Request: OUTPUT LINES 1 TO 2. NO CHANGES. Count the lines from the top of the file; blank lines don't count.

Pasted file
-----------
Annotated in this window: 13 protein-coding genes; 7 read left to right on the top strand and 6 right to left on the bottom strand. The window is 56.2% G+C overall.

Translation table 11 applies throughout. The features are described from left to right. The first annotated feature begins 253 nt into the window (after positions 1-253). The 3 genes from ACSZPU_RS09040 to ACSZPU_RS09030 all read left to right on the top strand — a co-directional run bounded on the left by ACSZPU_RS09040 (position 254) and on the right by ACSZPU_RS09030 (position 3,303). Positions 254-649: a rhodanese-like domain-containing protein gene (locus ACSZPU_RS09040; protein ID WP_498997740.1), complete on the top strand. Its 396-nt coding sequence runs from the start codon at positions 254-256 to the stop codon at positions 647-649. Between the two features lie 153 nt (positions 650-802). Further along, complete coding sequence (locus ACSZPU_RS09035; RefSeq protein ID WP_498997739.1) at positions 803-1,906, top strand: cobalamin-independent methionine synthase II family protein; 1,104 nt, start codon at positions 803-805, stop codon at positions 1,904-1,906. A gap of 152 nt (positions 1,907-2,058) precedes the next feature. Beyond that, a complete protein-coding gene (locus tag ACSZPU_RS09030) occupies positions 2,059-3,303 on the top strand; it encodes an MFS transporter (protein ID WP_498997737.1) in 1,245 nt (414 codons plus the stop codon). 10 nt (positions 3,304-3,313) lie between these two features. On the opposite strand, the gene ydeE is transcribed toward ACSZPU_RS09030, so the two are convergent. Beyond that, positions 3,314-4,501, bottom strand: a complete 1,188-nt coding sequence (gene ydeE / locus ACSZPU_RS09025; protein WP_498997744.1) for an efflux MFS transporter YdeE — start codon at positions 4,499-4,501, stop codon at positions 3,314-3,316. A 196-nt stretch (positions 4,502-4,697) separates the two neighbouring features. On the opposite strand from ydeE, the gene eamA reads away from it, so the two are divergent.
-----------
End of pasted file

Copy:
Annotated in this window: 13 protein-coding genes; 7 read left to right on the top strand and 6 right to left on the bottom strand. The window is 56.2% G+C overall.

Translation table 11 applies throughout. The features are described from left to right. The first annotated feature begins 253 nt into the window (after positions 1-253). The 3 genes from ACSZPU_RS09040 to ACSZPU_RS09030 all read left to right on the top strand — a co-directional run bounded on the left by ACSZPU_RS09040 (position 254) and on the right by ACSZPU_RS09030 (position 3,303). Positions 254-649: a rhodanese-like domain-containing protein gene (locus ACSZPU_RS09040; protein ID WP_498997740.1), complete on the top strand. Its 396-nt coding sequence runs from the start codon at positions 254-256 to the stop codon at positions 647-649. Between the two features lie 153 nt (positions 650-802). Further along, complete coding sequence (locus ACSZPU_RS09035; RefSeq protein ID WP_498997739.1) at positions 803-1,906, top strand: cobalamin-independent methionine synthase II family protein; 1,104 nt, start codon at positions 803-805, stop codon at positions 1,904-1,906. A gap of 152 nt (positions 1,907-2,058) precedes the next feature. Beyond that, a complete protein-coding gene (locus tag ACSZPU_RS09030) occupies positions 2,059-3,303 on the top strand; it encodes an MFS transporter (protein ID WP_498997737.1) in 1,245 nt (414 codons plus the stop codon). 10 nt (positions 3,304-3,313) lie between these two features. On the opposite strand, the gene ydeE is transcribed toward ACSZPU_RS09030, so the two are convergent. Beyond that, positions 3,314-4,501, bottom strand: a complete 1,188-nt coding sequence (gene ydeE / locus ACSZPU_RS09025; protein WP_498997744.1) for an efflux MFS transporter YdeE — start codon at positions 4,499-4,501, stop codon at positions 3,314-3,316. A 196-nt stretch (positions 4,502-4,697) separates the two neighbouring features. On the opposite strand from ydeE, the gene eamA reads away from it, so the two are divergent.